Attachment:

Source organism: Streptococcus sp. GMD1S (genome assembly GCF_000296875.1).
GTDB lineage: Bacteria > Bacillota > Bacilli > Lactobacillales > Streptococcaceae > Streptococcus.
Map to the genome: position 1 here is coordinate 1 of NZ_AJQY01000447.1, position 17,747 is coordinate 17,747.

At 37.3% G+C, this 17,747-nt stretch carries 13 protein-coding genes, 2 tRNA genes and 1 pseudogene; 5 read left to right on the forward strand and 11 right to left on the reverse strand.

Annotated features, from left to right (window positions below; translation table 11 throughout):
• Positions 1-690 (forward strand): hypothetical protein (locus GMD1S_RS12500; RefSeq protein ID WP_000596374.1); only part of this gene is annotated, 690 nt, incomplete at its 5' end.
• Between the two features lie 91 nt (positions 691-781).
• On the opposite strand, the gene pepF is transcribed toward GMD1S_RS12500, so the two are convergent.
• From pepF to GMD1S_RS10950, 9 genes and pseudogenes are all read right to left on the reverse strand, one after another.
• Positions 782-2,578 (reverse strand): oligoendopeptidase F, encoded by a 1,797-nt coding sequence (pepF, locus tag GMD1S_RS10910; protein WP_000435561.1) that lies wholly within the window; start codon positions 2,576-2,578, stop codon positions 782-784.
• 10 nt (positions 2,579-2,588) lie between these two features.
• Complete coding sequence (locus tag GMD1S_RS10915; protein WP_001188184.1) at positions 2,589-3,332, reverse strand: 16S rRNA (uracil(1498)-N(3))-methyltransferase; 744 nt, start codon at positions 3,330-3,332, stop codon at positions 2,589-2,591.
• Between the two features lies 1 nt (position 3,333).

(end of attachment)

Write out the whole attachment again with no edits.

Source organism: Streptococcus sp. GMD1S (genome assembly GCF_000296875.1).
GTDB lineage: Bacteria > Bacillota > Bacilli > Lactobacillales > Streptococcaceae > Streptococcus.
Map to the genome: position 1 here is coordinate 1 of NZ_AJQY01000447.1, position 17,747 is coordinate 17,747.

At 37.3% G+C, this 17,747-nt stretch carries 13 protein-coding genes, 2 tRNA genes and 1 pseudogene; 5 read left to right on the forward strand and 11 right to left on the reverse strand.

Annotated features, from left to right (window positions below; translation table 11 throughout):
• Positions 1-690 (forward strand): hypothetical protein (locus GMD1S_RS12500; RefSeq protein ID WP_000596374.1); only part of this gene is annotated, 690 nt, incomplete at its 5' end.
• Between the two features lie 91 nt (positions 691-781).
• On the opposite strand, the gene pepF is transcribed toward GMD1S_RS12500, so the two are convergent.
• From pepF to GMD1S_RS10950, 9 genes and pseudogenes are all read right to left on the reverse strand, one after another.
• Positions 782-2,578 (reverse strand): oligoendopeptidase F, encoded by a 1,797-nt coding sequence (pepF, locus tag GMD1S_RS10910; protein WP_000435561.1) that lies wholly within the window; start codon positions 2,576-2,578, stop codon positions 782-784.
• 10 nt (positions 2,579-2,588) lie between these two features.
• Complete coding sequence (locus tag GMD1S_RS10915; protein WP_001188184.1) at positions 2,589-3,332, reverse strand: 16S rRNA (uracil(1498)-N(3))-methyltransferase; 744 nt, start codon at positions 3,330-3,332, stop codon at positions 2,589-2,591.
• Between the two features lies 1 nt (position 3,333).